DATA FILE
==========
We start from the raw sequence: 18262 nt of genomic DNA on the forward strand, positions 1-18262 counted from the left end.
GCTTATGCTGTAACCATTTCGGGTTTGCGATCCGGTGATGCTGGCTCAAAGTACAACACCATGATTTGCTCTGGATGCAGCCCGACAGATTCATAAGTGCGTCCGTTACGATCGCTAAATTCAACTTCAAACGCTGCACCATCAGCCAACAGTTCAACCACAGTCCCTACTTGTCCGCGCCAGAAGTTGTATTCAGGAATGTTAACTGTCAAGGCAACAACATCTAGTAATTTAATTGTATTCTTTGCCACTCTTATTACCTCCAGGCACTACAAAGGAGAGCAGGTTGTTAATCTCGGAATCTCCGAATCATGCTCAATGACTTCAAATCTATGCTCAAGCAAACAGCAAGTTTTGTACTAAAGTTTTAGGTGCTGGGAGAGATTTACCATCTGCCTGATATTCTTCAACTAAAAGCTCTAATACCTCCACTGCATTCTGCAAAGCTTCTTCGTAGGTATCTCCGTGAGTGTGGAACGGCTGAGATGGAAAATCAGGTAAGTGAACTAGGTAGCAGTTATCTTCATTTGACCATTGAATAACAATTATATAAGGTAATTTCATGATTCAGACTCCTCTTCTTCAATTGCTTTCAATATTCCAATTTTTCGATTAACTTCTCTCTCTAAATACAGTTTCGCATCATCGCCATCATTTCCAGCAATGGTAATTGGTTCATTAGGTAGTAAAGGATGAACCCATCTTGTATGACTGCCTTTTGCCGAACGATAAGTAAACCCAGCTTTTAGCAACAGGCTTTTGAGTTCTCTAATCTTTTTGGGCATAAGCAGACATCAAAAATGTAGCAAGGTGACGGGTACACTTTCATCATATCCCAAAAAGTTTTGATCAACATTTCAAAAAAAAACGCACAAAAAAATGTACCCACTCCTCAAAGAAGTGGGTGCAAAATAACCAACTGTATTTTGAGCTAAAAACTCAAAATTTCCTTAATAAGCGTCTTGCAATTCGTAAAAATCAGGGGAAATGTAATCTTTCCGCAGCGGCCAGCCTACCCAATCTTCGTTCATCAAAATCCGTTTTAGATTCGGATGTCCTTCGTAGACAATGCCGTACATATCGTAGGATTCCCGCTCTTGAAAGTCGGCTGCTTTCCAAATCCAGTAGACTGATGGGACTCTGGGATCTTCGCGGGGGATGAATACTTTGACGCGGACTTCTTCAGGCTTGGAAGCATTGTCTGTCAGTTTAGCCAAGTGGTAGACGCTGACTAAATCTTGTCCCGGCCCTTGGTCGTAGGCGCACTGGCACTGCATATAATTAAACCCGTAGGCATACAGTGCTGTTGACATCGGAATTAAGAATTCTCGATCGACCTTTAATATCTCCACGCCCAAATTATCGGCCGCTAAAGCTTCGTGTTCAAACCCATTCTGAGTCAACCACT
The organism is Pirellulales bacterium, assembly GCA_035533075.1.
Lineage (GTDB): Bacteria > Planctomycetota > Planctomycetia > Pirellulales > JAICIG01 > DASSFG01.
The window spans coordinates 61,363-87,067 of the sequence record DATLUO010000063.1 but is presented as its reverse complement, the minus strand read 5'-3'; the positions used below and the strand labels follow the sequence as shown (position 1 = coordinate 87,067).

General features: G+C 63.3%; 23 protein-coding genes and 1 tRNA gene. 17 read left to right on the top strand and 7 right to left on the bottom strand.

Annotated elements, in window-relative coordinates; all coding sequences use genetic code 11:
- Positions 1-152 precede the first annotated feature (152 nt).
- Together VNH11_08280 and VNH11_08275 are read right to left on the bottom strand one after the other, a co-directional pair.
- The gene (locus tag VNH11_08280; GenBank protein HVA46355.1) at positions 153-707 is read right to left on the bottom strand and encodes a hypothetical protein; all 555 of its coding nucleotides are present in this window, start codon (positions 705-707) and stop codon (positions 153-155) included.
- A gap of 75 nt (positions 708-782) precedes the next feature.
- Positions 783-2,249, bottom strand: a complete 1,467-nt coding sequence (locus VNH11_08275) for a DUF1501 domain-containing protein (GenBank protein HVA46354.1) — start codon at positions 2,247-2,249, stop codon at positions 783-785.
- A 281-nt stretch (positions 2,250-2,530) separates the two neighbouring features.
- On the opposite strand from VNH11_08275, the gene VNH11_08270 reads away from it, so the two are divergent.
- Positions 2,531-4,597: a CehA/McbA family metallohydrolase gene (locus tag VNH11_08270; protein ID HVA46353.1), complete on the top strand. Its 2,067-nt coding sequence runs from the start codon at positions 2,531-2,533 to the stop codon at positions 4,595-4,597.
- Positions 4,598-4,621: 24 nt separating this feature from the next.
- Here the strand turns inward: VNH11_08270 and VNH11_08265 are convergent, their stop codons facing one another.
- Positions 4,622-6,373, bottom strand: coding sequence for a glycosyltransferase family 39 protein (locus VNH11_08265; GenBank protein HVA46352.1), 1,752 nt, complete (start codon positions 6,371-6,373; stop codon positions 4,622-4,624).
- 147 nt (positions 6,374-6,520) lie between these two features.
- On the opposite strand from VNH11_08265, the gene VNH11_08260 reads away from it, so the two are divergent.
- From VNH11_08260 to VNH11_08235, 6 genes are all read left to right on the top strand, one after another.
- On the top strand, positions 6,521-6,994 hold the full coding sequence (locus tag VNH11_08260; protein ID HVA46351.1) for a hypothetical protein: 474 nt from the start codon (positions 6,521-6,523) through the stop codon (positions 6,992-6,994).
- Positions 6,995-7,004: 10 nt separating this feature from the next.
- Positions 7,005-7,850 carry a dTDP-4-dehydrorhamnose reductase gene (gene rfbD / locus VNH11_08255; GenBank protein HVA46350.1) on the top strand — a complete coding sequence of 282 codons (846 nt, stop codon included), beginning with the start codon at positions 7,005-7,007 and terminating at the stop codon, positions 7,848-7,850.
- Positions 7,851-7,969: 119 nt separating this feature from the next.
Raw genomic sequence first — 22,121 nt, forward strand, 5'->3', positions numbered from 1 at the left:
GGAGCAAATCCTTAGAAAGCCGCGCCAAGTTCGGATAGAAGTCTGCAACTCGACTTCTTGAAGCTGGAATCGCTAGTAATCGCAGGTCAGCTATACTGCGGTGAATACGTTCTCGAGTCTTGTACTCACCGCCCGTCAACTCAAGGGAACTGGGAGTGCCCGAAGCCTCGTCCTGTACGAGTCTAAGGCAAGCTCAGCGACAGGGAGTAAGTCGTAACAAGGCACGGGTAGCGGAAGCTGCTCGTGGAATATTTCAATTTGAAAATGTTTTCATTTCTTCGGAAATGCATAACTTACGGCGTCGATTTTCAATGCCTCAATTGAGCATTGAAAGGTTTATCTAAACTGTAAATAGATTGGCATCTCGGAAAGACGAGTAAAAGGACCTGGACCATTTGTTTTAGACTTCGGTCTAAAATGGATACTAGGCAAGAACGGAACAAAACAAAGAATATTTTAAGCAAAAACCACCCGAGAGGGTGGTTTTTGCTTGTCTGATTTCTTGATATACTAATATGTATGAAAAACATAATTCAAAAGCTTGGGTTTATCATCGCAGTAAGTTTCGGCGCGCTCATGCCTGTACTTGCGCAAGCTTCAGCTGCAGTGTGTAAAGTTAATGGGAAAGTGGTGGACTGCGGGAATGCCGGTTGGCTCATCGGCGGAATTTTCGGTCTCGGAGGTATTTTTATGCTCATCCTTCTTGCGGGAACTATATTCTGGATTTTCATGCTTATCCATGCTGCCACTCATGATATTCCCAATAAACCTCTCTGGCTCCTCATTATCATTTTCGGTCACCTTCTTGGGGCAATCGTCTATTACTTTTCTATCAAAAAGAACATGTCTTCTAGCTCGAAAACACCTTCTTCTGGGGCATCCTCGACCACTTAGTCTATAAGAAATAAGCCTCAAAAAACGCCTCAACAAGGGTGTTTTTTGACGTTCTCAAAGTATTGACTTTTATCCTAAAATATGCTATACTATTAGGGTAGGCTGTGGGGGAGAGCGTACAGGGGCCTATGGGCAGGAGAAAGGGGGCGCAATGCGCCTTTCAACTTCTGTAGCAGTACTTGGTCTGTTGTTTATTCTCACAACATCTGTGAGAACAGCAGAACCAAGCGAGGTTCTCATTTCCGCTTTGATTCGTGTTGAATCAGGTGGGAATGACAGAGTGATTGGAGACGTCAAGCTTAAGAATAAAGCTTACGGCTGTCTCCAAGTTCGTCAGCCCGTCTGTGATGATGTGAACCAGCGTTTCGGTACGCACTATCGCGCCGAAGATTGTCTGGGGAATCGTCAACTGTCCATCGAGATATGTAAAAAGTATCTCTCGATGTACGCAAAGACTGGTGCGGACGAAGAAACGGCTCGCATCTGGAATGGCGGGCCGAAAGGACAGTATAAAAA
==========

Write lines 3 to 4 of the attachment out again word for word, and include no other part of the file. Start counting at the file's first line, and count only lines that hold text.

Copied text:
The organism is Pirellulales bacterium, assembly GCA_035533075.1.
Lineage (GTDB): Bacteria > Planctomycetota > Planctomycetia > Pirellulales > JAICIG01 > DASSFG01.